Someone I love very much just had a birthday. A big birthday. An 80th birthday. To celebrate, the extended fam gathered at the Lake House, our old stomping grounds. I've only been once in the last several years. As a child, I spent many a weekend there. It was good to be back, but it was hard. A lot of memories live in those walls.
My grandfather patiently allowed Sister to "decorate" his head...and in love, he wore those party hats for quite a little while. (We decided he looked rather dinosaur-ish, rather appropriate for an 80th birthday, no?)
We got in more time with my baby sister's baby - he's almost two! He's a mess and I love him. I can't wait for the day I can tote him home with me and keep him for several days. No doubt he and Little Man will be T.R.O.U.B.L.E.
After Little Bit went down for her first nap, and got up cloaked in sweat, she spent most of the remainder of the weekend in nothing but her diaper. Considering all the cute clothes I packed, that was rather unfortunate, but life. (smile)
I spent a few minutes reminiscing as I stared at my grandmother's hydrangeas.They remind me of her. I miss her. I really wish I'd had the chance to know her now, as a wife and mother. I would love to have just one conversation with her. We bonded during my high school years and I got to see a side of her I don't think many saw. It was shortly after that that her mind really began barreling down hill. I really think God was preparing her for what lay ahead. I think somewhere deep down, she knew her time was drawing near. She shared a lot about things she would have done differently. Maybe that's normal as we age. I don't know. I just know I treasure those quiet times of conversation when it was just the two of us. While she is still living (in a full time care facility), her mind has been gone (due to Alzheimer's disease) for a very long time. I really miss her.
The neighbor beside the lake house has always had a black lab and they've always named her (or him) after the Prime Minister. This is Blair. She and Little Man had a lot of fun together. As you can see.
And middle sister's sweet baby girl. Precious. Inquisitive. And growing. Weren't we just expecting together? How has the time flown!!!??? (I can't wait to tote her home, too! She and Little Bit are B.F.F.s.)
Little Man was afraid to get in...at first. And then, there was no stopping him. He swam with Blair Sunday morning before church. We're talking early - like 7:45 or 8am! (I can't imagine what we put our parents through as children at the lake. Oh my. I remember the adults "bargaining" over who would take which shift down on the dock watching the kids.)
Oh the memories. I sat on that stained, old boat without the back cover on, without any tables set up, and the memories flooded in of what it used to be like. I remember how all the fam crammed on that boat. We were busting at the seams.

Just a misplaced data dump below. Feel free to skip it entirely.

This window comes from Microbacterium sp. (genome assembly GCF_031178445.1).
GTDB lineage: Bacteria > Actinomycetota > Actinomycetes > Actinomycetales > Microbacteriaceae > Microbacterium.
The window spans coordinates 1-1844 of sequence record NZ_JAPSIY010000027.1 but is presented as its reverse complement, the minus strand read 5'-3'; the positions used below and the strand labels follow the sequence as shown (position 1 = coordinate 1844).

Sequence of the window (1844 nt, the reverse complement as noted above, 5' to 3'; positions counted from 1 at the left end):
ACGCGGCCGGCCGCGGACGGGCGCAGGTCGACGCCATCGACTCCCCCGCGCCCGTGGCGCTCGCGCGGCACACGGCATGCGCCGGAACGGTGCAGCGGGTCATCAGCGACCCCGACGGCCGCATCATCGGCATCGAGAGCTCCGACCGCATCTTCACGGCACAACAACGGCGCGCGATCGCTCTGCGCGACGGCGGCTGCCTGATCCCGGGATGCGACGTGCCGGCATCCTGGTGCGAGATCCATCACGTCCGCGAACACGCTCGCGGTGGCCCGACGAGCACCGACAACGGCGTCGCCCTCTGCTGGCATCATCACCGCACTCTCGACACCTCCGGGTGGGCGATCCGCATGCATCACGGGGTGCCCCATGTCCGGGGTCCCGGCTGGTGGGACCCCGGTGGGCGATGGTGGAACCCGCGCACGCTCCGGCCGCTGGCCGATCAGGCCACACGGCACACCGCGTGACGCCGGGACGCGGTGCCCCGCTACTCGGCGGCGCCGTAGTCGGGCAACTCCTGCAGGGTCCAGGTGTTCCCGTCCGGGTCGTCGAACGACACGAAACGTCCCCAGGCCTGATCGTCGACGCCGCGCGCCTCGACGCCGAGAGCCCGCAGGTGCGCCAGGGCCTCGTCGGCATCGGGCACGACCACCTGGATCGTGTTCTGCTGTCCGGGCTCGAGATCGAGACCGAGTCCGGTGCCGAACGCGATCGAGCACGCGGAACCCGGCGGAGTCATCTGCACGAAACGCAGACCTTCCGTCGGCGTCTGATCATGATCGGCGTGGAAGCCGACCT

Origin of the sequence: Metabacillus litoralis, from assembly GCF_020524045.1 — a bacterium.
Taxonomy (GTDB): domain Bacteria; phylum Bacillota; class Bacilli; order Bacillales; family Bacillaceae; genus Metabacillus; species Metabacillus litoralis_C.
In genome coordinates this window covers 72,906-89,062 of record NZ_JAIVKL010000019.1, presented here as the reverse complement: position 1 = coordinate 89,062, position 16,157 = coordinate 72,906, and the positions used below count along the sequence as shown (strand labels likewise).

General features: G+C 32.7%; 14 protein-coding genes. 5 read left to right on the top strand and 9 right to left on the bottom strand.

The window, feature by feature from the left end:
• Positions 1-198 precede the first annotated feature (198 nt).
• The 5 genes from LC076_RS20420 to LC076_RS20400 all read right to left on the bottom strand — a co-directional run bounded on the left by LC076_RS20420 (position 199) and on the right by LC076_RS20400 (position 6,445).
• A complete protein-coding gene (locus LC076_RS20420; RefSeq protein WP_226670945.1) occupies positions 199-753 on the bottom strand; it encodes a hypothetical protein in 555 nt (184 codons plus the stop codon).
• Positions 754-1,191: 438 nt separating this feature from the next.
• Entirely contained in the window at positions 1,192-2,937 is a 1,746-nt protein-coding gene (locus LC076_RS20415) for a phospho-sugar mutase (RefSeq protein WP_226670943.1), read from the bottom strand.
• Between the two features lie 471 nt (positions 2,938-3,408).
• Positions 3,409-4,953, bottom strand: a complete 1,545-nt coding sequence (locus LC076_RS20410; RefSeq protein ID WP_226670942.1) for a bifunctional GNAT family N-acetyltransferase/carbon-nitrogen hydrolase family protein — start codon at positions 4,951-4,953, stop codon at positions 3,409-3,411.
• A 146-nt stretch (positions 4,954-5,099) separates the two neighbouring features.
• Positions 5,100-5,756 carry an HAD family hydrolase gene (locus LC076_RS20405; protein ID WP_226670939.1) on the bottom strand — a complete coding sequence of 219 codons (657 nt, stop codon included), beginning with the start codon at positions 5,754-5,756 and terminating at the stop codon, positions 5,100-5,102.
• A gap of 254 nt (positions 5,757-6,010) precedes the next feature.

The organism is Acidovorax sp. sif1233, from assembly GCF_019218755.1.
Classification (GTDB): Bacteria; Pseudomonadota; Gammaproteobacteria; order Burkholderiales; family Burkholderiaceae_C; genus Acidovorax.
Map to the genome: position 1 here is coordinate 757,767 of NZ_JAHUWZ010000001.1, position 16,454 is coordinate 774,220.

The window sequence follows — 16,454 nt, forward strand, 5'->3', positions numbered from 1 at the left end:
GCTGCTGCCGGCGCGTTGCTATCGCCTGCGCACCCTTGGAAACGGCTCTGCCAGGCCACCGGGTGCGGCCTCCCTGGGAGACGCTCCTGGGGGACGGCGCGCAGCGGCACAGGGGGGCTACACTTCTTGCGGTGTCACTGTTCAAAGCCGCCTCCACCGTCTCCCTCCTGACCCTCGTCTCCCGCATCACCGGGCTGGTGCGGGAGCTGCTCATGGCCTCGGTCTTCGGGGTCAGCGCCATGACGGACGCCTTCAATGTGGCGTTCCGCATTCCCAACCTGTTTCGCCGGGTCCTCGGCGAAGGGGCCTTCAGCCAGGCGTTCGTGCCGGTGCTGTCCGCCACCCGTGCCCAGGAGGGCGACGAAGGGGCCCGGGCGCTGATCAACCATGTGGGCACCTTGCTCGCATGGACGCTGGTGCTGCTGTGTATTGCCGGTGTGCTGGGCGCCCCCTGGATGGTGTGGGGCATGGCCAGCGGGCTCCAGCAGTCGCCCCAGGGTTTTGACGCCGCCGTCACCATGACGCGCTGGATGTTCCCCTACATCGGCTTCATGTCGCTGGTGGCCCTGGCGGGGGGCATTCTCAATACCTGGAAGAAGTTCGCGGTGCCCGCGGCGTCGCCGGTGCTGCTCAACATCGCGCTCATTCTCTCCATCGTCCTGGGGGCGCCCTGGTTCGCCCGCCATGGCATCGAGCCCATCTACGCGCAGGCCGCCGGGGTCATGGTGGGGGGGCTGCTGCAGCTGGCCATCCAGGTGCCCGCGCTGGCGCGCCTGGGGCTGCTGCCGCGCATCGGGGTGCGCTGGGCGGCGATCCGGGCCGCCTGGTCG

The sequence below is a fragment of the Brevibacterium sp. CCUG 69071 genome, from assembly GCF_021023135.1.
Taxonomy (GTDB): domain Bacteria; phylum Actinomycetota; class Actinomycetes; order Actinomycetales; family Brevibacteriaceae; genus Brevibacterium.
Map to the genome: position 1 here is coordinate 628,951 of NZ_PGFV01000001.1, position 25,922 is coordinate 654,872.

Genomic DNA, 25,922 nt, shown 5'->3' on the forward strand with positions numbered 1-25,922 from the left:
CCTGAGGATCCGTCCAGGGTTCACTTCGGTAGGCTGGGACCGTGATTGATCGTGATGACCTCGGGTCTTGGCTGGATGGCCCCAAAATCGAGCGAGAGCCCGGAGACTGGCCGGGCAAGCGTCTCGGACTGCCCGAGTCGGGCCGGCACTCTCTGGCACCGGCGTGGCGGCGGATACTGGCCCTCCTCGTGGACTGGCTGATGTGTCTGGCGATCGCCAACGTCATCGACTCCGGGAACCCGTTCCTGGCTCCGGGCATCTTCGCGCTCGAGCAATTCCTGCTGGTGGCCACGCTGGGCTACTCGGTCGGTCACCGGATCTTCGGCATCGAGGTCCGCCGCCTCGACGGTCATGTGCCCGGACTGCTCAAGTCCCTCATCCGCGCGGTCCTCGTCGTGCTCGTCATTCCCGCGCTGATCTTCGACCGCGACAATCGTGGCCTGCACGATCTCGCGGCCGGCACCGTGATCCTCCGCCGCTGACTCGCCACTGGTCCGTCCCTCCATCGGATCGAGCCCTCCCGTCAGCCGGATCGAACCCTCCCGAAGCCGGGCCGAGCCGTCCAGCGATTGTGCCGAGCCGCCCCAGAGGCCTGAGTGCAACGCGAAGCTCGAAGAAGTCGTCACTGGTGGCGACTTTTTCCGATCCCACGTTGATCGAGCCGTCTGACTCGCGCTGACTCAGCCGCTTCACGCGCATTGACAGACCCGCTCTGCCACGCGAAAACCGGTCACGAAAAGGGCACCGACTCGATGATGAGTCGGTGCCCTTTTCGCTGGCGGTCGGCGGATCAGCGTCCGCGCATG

There's actually a potty in the back corner. We used to get SUCH a kick out of someone using it. We'd crawl up on the back of the boat and wait for the perfect moment to peep our heads over the top to peer down at the unfortunate user.
We'd have three tables set up - two in the front, one in the back - and my Mom and grandmother and aunts would pack all kinds of wonderful to snack on. The grandchildren would take turns driving the boat. We'd pass the baby cousins from lap to lap, waving at each and every boat that passed by. Those were some precious, sweet times.
We'd pull back into the boat house at dusk, and all the women would head up to the kitchen, where they'd cook up a feast! And then we'd all cram around a giant table and eat together. My grandfather always took the head with my grandmother to his immediate right. I often got to sit beside her (and sometimes I didn't like that - she was a stickler for manners). We always had dessert...cheesecake and klondike bars (my grandmother could eat one in TWO bites, but that's a story for another day) were a favorite.
The children were always the first to finish dinner. We'd gather our plate, cup, and utensils, thank my grandmother for dinner, and ask to be excused. The adults would sit around that table for what felt like hours. Sometimes, if we were really fortunate, my grandmother and a few other adults would play poker with us. GASP. I know. All the grandchildren knew how to play poker. However, the concept of those chips having any monetary value, was totally lost on us.
Oh the memories!!! Precious, sweet memories of years gone by.
The paint on the boat house was peeling.
The bunk beds hadn't been slept on in a while.
The downstairs fridge doesn't work anymore.
There's moss growing on part of the roof.
There were no white impatiens to welcome us.
The fridge and pantry were nearly empty.
There was no grandmother in the kitchen.
No basketball game on the tv.
No deck of cards on the card table.
And my mom wasn't there. And that was really hard.
The cousins are all grown up. This time our babies were swinging in the baby swing and eating lunch in the high chair. We were the ones toting monitors and getting a grasp on sleepless nights at the lake.